“First, traveling clothing, and not merely for you and me,” said Sarah. “Every one of those people who go on that trip will wish a padded cloak with a quilted lining, as the sea is colder than you might think it to be, at least up here. Then, there are trousers and shirts that need warmth as well, and finally, some sundry-sized drawstring bags to be made with the scraps. I'll be busy enough with sewing such things that I'll be wanting one of those small riveted lanterns, if not two of them, and both of them for that one room where I've set up my things. I've got some long days ahead of me, and my hands will be cramping at least some evenings.”
“And I need to make some candle-molds,” I said, as I wondered if I could rub Sarah's hands regularly.
“I would check the carpenters to see if they have your patterns,” said Sarah. “I know that they've been doing those as well as the pieces for Georg's buggy, as they've needed to have parts made over on Houtlaan.”
“The sleeves!” I squeaked.
“They'll most likely fit those things, if time permits,” said Sarah, “and those shops are doing the wooden parts to those wheels, so at least they'll be decent.”
“Will I need to assemble them?” I asked.
“You most likely will wish to make their tires,” said Sarah. “Those other men make too-thick tires, then fit them loosely, which means weak wheels that fail if they must endure rough roads or heavy loads.” A pause, then, “and I would use that iron coming from that one furnace to do those if I could, as it is likely to be especially strong and hard.”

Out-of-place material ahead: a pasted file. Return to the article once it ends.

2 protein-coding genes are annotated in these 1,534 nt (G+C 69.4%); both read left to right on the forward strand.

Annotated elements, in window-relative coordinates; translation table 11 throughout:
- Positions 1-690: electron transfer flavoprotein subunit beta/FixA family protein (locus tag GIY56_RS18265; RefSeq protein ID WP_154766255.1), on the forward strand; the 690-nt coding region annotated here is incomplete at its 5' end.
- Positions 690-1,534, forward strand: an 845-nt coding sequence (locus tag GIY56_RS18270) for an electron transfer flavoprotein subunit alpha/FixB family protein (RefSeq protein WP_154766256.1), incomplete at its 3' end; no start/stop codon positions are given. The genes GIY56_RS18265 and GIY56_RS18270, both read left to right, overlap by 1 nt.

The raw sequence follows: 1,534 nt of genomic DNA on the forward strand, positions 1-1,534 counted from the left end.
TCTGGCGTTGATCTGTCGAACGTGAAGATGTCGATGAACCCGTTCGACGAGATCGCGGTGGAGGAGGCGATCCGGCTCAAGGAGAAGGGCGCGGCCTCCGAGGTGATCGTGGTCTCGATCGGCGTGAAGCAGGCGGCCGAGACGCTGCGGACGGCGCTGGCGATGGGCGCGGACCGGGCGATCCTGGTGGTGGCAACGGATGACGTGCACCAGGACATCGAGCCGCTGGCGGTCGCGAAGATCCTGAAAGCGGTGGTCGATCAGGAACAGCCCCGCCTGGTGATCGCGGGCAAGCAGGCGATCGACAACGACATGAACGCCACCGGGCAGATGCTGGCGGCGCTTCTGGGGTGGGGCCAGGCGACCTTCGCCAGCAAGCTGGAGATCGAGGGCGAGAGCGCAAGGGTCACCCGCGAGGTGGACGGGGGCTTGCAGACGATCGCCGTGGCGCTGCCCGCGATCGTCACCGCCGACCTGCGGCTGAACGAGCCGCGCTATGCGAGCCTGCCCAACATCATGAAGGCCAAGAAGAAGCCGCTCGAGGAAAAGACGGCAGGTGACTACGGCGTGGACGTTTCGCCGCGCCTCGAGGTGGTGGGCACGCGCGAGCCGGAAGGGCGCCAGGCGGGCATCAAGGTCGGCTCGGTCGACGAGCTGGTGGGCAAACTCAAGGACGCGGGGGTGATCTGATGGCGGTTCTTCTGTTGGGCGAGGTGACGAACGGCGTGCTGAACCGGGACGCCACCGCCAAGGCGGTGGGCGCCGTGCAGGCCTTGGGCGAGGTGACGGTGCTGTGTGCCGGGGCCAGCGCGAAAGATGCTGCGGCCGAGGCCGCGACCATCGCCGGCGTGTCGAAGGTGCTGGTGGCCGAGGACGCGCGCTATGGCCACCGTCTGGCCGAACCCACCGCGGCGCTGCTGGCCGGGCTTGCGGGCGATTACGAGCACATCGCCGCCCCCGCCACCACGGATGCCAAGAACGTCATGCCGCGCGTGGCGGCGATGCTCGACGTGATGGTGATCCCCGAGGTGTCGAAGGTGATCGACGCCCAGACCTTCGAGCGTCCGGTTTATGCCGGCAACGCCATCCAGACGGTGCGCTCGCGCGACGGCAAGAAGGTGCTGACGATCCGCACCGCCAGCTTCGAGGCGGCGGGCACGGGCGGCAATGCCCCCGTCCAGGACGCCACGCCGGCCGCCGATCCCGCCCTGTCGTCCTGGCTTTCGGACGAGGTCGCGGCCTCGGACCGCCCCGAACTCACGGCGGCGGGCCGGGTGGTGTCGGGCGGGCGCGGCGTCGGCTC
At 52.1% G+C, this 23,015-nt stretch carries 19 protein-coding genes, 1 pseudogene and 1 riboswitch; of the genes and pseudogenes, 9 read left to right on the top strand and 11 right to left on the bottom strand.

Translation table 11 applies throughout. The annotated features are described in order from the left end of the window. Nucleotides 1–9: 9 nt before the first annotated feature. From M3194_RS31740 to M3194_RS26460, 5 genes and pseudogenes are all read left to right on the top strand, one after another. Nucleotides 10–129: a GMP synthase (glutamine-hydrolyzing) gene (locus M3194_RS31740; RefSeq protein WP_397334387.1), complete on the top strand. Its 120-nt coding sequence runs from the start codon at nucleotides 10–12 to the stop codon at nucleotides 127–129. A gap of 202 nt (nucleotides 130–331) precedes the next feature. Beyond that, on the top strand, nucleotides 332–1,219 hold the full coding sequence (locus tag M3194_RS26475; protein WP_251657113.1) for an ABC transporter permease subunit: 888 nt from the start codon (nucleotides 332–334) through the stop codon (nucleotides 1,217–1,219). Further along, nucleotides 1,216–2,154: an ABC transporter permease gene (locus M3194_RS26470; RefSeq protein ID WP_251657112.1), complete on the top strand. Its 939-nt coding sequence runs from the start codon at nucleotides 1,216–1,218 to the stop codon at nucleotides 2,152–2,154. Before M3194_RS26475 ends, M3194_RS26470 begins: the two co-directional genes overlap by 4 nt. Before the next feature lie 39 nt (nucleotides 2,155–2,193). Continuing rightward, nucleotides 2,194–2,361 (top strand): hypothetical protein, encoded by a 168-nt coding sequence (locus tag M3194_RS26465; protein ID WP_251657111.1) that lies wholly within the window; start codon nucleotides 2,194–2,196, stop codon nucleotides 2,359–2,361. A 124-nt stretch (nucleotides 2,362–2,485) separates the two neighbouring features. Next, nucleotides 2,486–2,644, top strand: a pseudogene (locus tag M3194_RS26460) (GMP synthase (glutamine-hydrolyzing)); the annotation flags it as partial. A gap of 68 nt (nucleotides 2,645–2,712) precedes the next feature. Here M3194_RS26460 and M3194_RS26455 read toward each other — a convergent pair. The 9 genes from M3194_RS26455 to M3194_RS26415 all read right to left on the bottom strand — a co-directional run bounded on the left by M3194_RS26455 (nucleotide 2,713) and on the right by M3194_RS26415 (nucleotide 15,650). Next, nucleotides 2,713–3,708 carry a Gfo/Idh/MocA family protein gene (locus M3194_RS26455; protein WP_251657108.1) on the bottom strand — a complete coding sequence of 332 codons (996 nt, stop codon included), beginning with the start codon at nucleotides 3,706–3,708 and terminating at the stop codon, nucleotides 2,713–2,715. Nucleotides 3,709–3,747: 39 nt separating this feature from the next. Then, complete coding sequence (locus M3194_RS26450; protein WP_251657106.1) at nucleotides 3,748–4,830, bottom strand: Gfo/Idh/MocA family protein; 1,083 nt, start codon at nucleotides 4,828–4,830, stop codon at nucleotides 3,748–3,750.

“He'll want that,” I said. “Now those pieces for his, uh, irons?”
“Those can most likely be in the form of bar,” said Sarah. “If a regular fourth-kingdom buggy shop does those, then I can draw their preferred shape and size of metal.”
What Sarah drew, once we were home and the cloth hidden in that back upstairs room where she had her 'sewing closet', was a long thin bar, this about an inch and a half square in cross-section and roughly eighteen inches long. I suspected that this bar was a 'stock' item, and that a cast piece closer to the desired raw forging would be closer – as my sense was they presumed such bar would be wrought iron, and they cooked and folded it multiple times before beating the resulting 'hard-iron' into shape.
“No, that size and shape will work,” said the soft voice. “Their forging dies presume something similar in dimensions, and when they do use wrought iron for a starting point, they get the finished piece of metal into that size and shape before working it into the final product.” A pause, then, “that size and shape of bar is a stock item in that area, so if you send those down there, expect a regular business in such billets.”
“With that steel?” I asked. I had the impression that what I would be sending down would be closer to 'tool steel' to most places outside of the Heinrich works and some of their 'closer' customers.
“Remember, many places either back their pieces off to 'to the changing of all colors', or do no heat-treating whatsoever. With that stuff, it won't matter nearly as much as what's commonly used, at least for strength.”
“Can I heat-treat it?”
“I would,” said the soft voice. “A normal redness, a quench in oil warmed to near-smoking heat, followed by drawing to a solid purplish-blue color. That will make very strong and tough parts that will stand up to anything Georg can load on that buggy.”
“Can load?” I asked.
“The wood will fail before the irons do,” said the soft voice, “and if you blacken the finished pieces, then he'll have a good buggy.”